Studying the law is one thing, but making it is something altogether different. Many Willamette University College of Law students discover this first-hand through externships with members of Oregon’s state Senate and House of Representatives. Willamette law school’s Externship Program, in high-demand today as employers seek law school graduates who have hands-on legal experience, offers experiential learning opportunities with practicing lawyers in business, private practice, public interest and, of course, government.
With its location just steps away from the capitol, the College of Law is ideally situated to provide students with hands-on experience in the legislative process. And while the lessons learned are as varied as the students themselves, participants agree that everyone walks away from the experience with a better understanding of the law and their role in it.
Willamette’s 3L Andrew Downs has completed several externships and feels each experience has refined his understanding of the law as well as his role in the process. “My first externship was in a city attorney’s office and although interesting, it was more traditional. In my second externship, I wanted to experience the other side of the law and work with policy.”
Downs began his legislative experience as a legal extern to Representative Mike McLane, briefing Republican members of the judiciary committee on every piece of legislation that came through. He thrived in the position and, at the end of the term, made an agreement with McLane’s chief of staff to continue the externship in a more substantive position as a policy analyst for several committees. “Learning about the legislative process has definitely enhanced my analytical skills and I’ve also discovered that I really enjoy policy work and would like to continue in this area after graduation.”
Christina Andreoni ’15, a legislative assistant to Representative Jennifer Williamson, has concluded that politics and the law go hand in hand. Many bills deal with legal topics, she notes, and having an understanding of the law and the use of language in trial and evidence is a great help, both in drafting bills and in understanding why they must be drafted in particular ways. “Every single word that goes into a bill matters,” she explains.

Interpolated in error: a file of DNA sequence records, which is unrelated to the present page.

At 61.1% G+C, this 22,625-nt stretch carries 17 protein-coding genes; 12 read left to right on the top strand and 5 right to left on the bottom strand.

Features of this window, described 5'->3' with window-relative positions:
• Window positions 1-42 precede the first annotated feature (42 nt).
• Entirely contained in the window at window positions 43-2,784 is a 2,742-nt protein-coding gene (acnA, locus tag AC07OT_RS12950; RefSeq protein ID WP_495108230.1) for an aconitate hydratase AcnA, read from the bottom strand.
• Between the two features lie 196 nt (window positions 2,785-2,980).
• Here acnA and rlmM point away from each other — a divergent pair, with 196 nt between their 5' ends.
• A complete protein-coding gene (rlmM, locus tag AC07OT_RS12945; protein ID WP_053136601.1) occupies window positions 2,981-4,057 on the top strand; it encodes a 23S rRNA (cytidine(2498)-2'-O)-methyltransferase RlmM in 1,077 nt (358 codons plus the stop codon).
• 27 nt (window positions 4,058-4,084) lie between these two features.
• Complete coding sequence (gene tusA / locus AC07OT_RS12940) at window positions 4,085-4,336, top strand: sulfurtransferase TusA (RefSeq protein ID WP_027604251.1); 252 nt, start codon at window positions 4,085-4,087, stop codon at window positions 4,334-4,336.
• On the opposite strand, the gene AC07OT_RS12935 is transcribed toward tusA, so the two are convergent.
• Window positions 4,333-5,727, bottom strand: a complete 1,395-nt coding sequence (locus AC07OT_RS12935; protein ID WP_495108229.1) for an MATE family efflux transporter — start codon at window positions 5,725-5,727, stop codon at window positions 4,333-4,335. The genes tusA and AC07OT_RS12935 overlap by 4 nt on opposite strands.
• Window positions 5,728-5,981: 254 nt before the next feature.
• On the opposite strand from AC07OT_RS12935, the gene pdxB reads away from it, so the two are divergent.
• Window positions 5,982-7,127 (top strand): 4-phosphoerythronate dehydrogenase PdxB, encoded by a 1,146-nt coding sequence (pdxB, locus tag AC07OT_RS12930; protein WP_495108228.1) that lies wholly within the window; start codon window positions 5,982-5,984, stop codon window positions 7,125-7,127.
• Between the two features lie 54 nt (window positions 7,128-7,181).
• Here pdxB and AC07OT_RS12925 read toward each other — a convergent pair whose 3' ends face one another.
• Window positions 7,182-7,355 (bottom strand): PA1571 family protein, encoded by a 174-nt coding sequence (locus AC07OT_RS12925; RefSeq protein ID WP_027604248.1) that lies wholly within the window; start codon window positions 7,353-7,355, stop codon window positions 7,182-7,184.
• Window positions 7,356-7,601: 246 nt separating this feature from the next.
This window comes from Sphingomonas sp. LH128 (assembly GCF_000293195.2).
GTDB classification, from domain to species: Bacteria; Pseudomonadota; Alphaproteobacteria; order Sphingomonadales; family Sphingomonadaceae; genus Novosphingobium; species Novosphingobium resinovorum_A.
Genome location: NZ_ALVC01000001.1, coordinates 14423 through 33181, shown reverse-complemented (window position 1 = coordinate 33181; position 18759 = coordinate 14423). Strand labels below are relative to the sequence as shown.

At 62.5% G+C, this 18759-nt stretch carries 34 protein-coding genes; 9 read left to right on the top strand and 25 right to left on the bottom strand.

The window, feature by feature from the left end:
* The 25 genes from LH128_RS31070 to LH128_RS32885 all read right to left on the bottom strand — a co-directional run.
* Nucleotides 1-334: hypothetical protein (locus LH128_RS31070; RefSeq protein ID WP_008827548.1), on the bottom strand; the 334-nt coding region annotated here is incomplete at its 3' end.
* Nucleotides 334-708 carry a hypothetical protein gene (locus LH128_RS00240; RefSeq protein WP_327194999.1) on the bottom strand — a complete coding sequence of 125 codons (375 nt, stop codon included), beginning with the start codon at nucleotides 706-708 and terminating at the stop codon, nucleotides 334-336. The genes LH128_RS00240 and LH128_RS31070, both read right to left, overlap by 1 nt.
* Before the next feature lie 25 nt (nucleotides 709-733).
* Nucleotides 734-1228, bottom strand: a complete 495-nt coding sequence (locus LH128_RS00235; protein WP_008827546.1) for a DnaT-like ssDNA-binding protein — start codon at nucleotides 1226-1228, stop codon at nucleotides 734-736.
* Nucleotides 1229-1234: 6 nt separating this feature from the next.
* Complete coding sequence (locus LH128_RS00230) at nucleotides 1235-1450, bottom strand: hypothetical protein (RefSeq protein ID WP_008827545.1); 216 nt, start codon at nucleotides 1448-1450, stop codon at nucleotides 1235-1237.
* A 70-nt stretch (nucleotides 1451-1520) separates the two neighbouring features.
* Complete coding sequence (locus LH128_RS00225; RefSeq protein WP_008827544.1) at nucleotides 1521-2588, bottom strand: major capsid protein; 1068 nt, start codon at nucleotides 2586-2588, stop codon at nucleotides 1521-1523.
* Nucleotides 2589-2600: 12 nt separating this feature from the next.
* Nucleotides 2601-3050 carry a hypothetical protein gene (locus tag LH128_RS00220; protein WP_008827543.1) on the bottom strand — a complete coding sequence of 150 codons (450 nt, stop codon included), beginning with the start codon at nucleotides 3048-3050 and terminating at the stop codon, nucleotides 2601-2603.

Although politics have long been an interest, Andreoni thought that her future was in a law firm. Now her focus has shifted. “Seeing how Representative Williamson has made such a difference in the lives of Oregonians has been very inspiring, and has motivated me to become involved in politics as well.”
As she nears the end of her second externship, Cassondra Passon JD ’15 is eager to take the bar exam and get back to the legislative process. An extern first for Senator Arnie Roblan and now for Representative Cliff Bentz, Passon has been exposed to every facet of the policy-making process. “Working in the legislature is fascinating—you get an understanding of how ideas become laws and the importance of language.”
Passon spent a portion of her externship with Legislative Counsel last spring researching how the Oregon Supreme Court would interpret three words. “When the legislature is considering something really important, they want to get it right,” notes Passon, “so they get very specific. I really like being part of that process.”
For Brianna Wellman JD’15, a stint as a legislative assistant to Representative John Davis has provided a crash course in legislative procedure that wasn’t available in school. During her externship, Wellman researched bills being considered by the transportation and revenue committees, drafted floor speeches for the representative, and testified in committee. “My externship revealed a host of job opportunities for JDs and even made me realize I might enjoy being a lobbyist—a real eye-opener!”
Rising 3L Kim Davis is nearing the end of her second externship and says she has found her experiences incredibly fulfilling. Currently an extern for the Deschutes County District Attorney, Davis began her externship experience as a legislative assistant for the Oregon Criminal Defense Lawyers Association (OCDLA), tracking proposed criminal law bills—some 750 in total this session—and keeping an especially close eye on the 45 or 50 that were deemed ‘Priority 1.’
“It was an incredible experience—I was exposed to many different areas of the law in a short time and I gained valuable knowledge on how to interpret the law. We all have a personal lens through which we view the world, and when you’re making policy, you have to anticipate different interpretations of the law. My externships have greatly enhanced my analytical skills, and having the opportunity to work on best practices for our state has been very rewarding.”